I think it’s kind of funny to consider the “safe” learning space that so many brick-and-mortar universities seek to establish in order to teach their charges how to succeed in the world outside the confines of their campuses. Virtually all college campuses have attractive facilities, manicured grounds, genteel staff and instructors – on the surface, anyway. By comparison, the world of industry, absent some form of government sponsorship or interference, is marked by extreme competition to provide a product or service better, faster, and/or cheaper than other entries in the particular field. Influencing people to voluntarily part with their hard-earned money almost always occurs in environs very different than the ones where pupils are instructed on how to do so, with results predictable and frustrating, but often hilarious.
The term “ivory tower,” referencing as it does the vast cultural divide between tenured faculty and free marketplace managers, carries with it a connotation of disdain for the perceived arrogance of the former. But there’s more to it than that: in practical application space, education credentials are usually highly-prized, of course. Unfortunately, it’s often the case that those possessing the credentials will arrive at their first full-time job assignments with an ill-deserved confidence that they know the solutions that beset their lesser-educated peers (or even superiors!), and can remedy them all, if only their advice and direction would be heeded.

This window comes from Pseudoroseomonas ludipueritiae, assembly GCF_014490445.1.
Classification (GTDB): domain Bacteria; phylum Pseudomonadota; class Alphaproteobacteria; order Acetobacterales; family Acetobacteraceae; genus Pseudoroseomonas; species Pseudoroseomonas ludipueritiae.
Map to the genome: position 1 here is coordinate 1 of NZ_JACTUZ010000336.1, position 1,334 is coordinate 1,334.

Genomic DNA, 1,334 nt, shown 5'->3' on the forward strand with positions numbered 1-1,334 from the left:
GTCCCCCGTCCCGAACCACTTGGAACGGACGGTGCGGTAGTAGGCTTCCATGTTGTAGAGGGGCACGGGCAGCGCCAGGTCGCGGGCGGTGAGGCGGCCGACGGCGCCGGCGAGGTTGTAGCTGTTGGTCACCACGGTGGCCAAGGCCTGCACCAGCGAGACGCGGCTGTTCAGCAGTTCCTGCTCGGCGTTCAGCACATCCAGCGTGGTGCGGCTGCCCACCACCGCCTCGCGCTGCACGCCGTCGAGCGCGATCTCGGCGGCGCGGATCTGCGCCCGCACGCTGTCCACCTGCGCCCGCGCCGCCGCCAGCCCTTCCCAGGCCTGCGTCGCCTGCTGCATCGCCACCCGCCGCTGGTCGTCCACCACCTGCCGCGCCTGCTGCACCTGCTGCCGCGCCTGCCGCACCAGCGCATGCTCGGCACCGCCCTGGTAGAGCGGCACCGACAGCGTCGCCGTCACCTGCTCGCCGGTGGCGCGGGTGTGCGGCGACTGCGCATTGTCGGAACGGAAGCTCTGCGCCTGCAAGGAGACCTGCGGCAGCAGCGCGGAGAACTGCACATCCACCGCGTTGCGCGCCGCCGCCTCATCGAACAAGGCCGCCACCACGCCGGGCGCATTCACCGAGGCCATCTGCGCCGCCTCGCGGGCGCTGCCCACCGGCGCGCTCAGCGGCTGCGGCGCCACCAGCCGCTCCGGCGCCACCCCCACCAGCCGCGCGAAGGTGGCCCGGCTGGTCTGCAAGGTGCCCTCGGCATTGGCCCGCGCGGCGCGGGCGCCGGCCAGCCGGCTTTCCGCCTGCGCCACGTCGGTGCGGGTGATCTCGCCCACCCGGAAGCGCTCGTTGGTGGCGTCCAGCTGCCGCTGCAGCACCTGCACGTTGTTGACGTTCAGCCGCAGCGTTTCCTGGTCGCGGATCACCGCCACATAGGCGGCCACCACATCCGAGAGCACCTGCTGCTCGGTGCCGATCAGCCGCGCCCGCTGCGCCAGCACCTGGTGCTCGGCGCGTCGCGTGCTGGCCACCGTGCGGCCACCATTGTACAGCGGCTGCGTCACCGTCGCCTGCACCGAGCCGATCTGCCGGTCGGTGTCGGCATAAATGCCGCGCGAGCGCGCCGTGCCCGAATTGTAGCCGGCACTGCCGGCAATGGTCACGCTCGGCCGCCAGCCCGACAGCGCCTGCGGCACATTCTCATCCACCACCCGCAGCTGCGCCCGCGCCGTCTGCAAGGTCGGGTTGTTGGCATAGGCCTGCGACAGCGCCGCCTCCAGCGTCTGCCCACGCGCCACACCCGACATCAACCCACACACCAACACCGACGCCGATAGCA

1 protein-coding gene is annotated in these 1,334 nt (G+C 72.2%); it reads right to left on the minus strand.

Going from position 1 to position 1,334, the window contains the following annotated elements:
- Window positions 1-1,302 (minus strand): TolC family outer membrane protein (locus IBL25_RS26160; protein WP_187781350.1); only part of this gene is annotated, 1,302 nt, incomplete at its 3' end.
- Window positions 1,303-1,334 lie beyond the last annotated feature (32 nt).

Consider the following scenario, where a newly-minted MBA from a prestigious university arrives at her first job, having been recruited at an on-campus event by a major defense or environmental contractor. Arriving at the same time is an administrative assistant with an Associate’s Degree, recently promoted to project scheduler due to having attained his PMP® and taken a week-long night school course in how to operate the Critical Path Methodology (CPM) software that the major contractor uses on all its jobs. I’ll call our mythical MBA “Lisa,” and the fictitious AA “Jim.”
Lisa arrives somewhat overdressed, having learned that making a good impression on her first day is extremely important. She’s expecting to be shown a private office, with a door, and perhaps even a window with a view. The person she spoke with at the recruiting event described a corporate culture where PM is widely embraced and respected, with clear career paths for those involved in the practice of it, so that Lisa is anticipating being placed at around a middling rank in the organization’s management hierarchy. She is fluent in the monetary policy implications of Keynesian economics, and has an advanced knowledge of the importance of clear communications among project teams and line management to ensure the level of cooperation needed to be a truly high-performing PMO. She has had some theoretical training on Earned Value and Critical Path, but has never actually had hands-on-keyboards experience in setting up scope, cost, or schedule baselines.